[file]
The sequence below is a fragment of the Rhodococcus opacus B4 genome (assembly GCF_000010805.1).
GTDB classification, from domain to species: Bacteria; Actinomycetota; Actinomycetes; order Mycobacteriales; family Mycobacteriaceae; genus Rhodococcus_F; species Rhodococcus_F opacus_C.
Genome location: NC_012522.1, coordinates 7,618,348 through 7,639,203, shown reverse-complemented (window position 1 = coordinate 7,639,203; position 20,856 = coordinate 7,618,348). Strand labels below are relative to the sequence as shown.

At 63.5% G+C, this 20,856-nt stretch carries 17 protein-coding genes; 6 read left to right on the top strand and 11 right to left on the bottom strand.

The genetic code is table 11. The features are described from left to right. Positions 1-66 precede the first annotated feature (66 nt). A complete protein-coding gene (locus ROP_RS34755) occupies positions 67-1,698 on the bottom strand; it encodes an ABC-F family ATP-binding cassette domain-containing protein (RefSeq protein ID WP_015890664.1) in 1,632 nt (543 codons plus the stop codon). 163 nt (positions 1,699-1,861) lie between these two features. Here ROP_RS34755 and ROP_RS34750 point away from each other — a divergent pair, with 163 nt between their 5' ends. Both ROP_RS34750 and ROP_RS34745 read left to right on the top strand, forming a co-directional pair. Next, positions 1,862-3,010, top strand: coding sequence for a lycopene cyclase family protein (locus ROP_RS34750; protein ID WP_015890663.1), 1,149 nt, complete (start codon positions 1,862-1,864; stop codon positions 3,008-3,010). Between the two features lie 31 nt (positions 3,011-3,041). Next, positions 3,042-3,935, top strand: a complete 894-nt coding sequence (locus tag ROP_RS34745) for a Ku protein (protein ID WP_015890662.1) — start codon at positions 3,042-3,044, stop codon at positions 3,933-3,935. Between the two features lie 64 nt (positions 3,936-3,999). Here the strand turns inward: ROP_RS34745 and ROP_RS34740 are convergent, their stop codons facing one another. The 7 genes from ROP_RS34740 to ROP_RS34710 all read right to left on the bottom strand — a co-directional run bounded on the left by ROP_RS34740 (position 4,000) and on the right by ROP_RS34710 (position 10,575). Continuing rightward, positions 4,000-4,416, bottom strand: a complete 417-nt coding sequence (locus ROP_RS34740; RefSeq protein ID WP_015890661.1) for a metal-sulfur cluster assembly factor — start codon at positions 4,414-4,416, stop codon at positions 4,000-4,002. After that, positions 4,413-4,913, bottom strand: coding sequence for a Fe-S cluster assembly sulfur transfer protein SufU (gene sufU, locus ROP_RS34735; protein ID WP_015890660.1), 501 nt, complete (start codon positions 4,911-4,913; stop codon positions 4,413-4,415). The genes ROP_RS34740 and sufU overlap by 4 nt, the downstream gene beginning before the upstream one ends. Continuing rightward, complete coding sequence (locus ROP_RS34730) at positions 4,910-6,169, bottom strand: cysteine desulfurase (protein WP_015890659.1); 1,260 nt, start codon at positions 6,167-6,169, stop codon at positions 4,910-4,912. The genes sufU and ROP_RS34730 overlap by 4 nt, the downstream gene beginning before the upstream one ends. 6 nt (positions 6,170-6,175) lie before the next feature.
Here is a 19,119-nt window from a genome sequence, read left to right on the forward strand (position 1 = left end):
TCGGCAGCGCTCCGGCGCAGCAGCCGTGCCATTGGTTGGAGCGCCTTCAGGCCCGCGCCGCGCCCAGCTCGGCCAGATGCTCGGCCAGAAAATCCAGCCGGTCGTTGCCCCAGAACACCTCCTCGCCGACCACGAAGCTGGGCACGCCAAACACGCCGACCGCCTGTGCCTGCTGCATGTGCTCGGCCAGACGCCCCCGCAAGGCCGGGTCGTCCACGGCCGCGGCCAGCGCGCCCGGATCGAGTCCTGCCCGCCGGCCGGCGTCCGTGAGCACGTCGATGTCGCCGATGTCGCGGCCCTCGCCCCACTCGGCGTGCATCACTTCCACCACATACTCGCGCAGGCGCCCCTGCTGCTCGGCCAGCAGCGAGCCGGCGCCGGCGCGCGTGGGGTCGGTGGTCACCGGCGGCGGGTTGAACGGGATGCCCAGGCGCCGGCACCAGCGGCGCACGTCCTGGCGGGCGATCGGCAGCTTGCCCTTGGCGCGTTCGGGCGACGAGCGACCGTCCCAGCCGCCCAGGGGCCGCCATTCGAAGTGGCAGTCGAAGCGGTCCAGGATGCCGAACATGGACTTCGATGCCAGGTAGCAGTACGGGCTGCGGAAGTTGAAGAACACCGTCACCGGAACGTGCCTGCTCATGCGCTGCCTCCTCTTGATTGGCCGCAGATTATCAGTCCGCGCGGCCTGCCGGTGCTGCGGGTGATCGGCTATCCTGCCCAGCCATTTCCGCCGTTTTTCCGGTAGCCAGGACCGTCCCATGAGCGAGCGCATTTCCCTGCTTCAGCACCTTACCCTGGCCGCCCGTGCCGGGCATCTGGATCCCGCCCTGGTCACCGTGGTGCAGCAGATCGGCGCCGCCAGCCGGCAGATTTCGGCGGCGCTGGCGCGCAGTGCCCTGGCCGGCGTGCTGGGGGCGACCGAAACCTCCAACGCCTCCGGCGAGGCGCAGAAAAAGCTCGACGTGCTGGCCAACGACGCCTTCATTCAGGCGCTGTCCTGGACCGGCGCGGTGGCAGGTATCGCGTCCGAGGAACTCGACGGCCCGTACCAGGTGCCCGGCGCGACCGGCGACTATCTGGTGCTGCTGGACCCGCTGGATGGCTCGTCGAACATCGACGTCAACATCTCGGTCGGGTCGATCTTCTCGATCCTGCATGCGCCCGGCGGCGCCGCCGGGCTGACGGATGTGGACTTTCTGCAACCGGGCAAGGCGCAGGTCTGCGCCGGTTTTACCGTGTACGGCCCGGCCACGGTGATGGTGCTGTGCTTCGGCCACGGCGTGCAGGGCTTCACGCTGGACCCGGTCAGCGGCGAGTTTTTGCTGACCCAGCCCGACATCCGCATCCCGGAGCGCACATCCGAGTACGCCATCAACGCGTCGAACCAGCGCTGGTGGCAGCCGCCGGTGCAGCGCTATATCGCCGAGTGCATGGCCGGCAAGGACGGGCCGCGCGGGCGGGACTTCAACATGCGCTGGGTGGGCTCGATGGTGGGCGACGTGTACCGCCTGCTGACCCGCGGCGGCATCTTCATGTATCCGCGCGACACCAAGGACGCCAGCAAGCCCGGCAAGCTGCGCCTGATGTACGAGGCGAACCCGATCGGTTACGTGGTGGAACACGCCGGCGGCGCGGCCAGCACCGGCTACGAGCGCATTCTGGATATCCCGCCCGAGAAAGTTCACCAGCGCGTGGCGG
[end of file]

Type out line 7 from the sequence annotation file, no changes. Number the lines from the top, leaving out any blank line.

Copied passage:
TCGGCAGCGCTCCGGCGCAGCAGCCGTGCCATTGGTTGGAGCGCCTTCAGGCCCGCGCCGCGCCCAGCTCGGCCAGATGCTCGGCCAGAAAATCCAGCCGGTCGTTGCCCCAGAACACCTCCTCGCCGACCACGAAGCTGGGCACGCCAAACACGCCGACCGCCTGTGCCTGCTGCATGTGCTCGGCCAGACGCCCCCGCAAGGCCGGGTCGTCCACGGCCGCGGCCAGCGCGCCCGGATCGAGTCCTGCCCGCCGGCCGGCGTCCGTGAGCACGTCGATGTCGCCGATGTCGCGGCCCTCGCCCCACTCGGCGTGCATCACTTCCACCACATACTCGCGCAGGCGCCCCTGCTGCTCGGCCAGCAGCGAGCCGGCGCCGGCGCGCGTGGGGTCGGTGGTCACCGGCGGCGGGTTGAACGGGATGCCCAGGCGCCGGCACCAGCGGCGCACGTCCTGGCGGGCGATCGGCAGCTTGCCCTTGGCGCGTTCGGGCGACGAGCGACCGTCCCAGCCGCCCAGGGGCCGCCATTCGAAGTGGCAGTCGAAGCGGTCCAGGATGCCGAACATGGACTTCGATGCCAGGTAGCAGTACGGGCTGCGGAAGTTGAAGAACACCGTCACCGGAACGTGCCTGCTCATGCGCTGCCTCCTCTTGATTGGCCGCAGATTATCAGTCCGCGCGGCCTGCCGGTGCTGCGGGTGATCGGCTATCCTGCCCAGCCATTTCCGCCGTTTTTCCGGTAGCCAGGACCGTCCCATGAGCGAGCGCATTTCCCTGCTTCAGCACCTTACCCTGGCCGCCCGTGCCGGGCATCTGGATCCCGCCCTGGTCACCGTGGTGCAGCAGATCGGCGCCGCCAGCCGGCAGATTTCGGCGGCGCTGGCGCGCAGTGCCCTGGCCGGCGTGCTGGGGGCGACCGAAACCTCCAACGCCTCCGGCGAGGCGCAGAAAAAGCTCGACGTGCTGGCCAACGACGCCTTCATTCAGGCGCTGTCCTGGACCGGCGCGGTGGCAGGTATCGCGTCCGAGGAACTCGACGGCCCGTACCAGGTGCCCGGCGCGACCGGCGACTATCTGGTGCTGCTGGACCCGCTGGATGGCTCGTCGAACATCGACGTCAACATCTCGGTCGGGTCGATCTTCTCGATCCTGCATGCGCCCGGCGGCGCCGCCGGGCTGACGGATGTGGACTTTCTGCAACCGGGCAAGGCGCAGGTCTGCGCCGGTTTTACCGTGTACGGCCCGGCCACGGTGATGGTGCTGTGCTTCGGCCACGGCGTGCAGGGCTTCACGCTGGACCCGGTCAGCGGCGAGTTTTTGCTGACCCAGCCCGACATCCGCATCCCGGAGCGCACATCCGAGTACGCCATCAACGCGTCGAACCAGCGCTGGTGGCAGCCGCCGGTGCAGCGCTATATCGCCGAGTGCATGGCCGGCAAGGACGGGCCGCGCGGGCGGGACTTCAACATGCGCTGGGTGGGCTCGATGGTGGGCGACGTGTACCGCCTGCTGACCCGCGGCGGCATCTTCATGTATCCGCGCGACACCAAGGACGCCAGCAAGCCCGGCAAGCTGCGCCTGATGTACGAGGCGAACCCGATCGGTTACGTGGTGGAACACGCCGGCGGCGCGGCCAGCACCGGCTACGAGCGCATTCTGGATATCCCGCCCGAGAAAGTTCACCAGCGCGTGGCGG